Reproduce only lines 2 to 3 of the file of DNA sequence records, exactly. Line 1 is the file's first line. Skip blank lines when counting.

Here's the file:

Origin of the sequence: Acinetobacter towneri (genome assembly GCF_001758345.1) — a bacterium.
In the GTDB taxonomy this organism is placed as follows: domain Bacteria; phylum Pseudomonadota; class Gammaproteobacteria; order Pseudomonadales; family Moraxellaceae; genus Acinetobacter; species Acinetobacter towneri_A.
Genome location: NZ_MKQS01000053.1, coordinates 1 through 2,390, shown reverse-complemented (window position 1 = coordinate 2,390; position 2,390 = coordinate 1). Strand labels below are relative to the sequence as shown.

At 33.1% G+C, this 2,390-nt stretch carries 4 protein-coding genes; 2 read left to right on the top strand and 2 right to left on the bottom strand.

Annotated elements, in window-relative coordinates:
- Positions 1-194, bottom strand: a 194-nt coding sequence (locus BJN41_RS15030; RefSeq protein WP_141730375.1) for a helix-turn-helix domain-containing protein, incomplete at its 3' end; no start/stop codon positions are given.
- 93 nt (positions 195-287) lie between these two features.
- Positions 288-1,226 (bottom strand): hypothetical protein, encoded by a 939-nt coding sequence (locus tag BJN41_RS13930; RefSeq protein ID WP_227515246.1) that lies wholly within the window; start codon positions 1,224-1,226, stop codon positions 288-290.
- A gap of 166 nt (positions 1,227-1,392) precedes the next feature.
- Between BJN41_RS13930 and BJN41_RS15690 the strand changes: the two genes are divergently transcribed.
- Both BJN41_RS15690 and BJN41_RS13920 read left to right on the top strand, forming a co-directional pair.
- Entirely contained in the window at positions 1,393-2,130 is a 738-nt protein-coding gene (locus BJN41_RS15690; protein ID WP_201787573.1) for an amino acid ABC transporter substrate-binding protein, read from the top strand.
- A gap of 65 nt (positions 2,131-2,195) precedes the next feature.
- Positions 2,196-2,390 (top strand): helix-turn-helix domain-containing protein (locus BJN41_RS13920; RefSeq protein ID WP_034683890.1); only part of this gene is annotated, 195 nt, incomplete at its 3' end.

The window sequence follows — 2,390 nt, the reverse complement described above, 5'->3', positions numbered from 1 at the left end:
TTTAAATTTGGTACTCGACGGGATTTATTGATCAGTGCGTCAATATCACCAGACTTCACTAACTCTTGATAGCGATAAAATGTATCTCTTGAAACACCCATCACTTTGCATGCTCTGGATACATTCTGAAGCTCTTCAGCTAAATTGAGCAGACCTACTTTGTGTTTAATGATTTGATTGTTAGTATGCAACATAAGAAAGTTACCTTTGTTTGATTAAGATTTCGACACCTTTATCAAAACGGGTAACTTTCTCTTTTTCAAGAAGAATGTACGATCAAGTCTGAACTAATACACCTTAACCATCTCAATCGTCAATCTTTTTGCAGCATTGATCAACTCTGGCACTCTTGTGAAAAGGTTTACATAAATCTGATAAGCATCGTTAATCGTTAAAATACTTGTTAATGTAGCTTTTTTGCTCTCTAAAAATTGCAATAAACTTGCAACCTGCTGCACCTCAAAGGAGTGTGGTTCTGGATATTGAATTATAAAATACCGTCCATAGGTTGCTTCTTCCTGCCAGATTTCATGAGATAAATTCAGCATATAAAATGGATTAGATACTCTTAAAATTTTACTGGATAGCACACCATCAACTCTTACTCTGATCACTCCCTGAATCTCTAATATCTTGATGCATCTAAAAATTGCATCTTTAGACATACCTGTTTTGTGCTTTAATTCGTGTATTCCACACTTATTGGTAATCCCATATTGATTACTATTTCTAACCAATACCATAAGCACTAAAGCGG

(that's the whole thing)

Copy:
In the GTDB taxonomy this organism is placed as follows: domain Bacteria; phylum Pseudomonadota; class Gammaproteobacteria; order Pseudomonadales; family Moraxellaceae; genus Acinetobacter; species Acinetobacter towneri_A.
Genome location: NZ_MKQS01000053.1, coordinates 1 through 2,390, shown reverse-complemented (window position 1 = coordinate 2,390; position 2,390 = coordinate 1). Strand labels below are relative to the sequence as shown.